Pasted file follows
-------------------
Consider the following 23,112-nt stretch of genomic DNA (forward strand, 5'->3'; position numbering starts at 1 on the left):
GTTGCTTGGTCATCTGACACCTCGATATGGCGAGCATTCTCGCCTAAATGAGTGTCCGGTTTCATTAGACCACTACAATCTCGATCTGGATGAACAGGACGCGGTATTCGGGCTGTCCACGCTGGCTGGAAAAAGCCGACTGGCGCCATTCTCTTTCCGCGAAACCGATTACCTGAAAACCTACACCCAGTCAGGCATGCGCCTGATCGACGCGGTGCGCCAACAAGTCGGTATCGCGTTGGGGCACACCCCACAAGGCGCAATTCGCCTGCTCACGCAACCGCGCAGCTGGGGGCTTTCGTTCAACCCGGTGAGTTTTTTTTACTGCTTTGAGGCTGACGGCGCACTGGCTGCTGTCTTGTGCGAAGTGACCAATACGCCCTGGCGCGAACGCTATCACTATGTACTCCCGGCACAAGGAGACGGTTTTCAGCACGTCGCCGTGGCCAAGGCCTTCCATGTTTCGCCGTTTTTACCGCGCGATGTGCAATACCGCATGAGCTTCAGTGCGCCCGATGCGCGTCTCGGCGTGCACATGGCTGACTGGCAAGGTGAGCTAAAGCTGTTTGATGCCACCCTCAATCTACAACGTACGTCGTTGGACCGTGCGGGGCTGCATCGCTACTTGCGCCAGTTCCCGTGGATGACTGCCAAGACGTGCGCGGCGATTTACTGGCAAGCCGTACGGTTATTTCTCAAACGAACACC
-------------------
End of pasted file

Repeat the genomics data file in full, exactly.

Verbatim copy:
Consider the following 23,112-nt stretch of genomic DNA (forward strand, 5'->3'; position numbering starts at 1 on the left):
GTTGCTTGGTCATCTGACACCTCGATATGGCGAGCATTCTCGCCTAAATGAGTGTCCGGTTTCATTAGACCACTACAATCTCGATCTGGATGAACAGGACGCGGTATTCGGGCTGTCCACGCTGGCTGGAAAAAGCCGACTGGCGCCATTCTCTTTCCGCGAAACCGATTACCTGAAAACCTACACCCAGTCAGGCATGCGCCTGATCGACGCGGTGCGCCAACAAGTCGGTATCGCGTTGGGGCACACCCCACAAGGCGCAATTCGCCTGCTCACGCAACCGCGCAGCTGGGGGCTTTCGTTCAACCCGGTGAGTTTTTTTTACTGCTTTGAGGCTGACGGCGCACTGGCTGCTGTCTTGTGCGAAGTGACCAATACGCCCTGGCGCGAACGCTATCACTATGTACTCCCGGCACAAGGAGACGGTTTTCAGCACGTCGCCGTGGCCAAGGCCTTCCATGTTTCGCCGTTTTTACCGCGCGATGTGCAATACCGCATGAGCTTCAGTGCGCCCGATGCGCGTCTCGGCGTGCACATGGCTGACTGGCAAGGTGAGCTAAAGCTGTTTGATGCCACCCTCAATCTACAACGTACGTCGTTGGACCGTGCGGGGCTGCATCGCTACTTGCGCCAGTTCCCGTGGATGACTGCCAAGACGTGCGCGGCGATTTACTGGCAAGCCGTACGGTTATTTCTCAAACGAACACC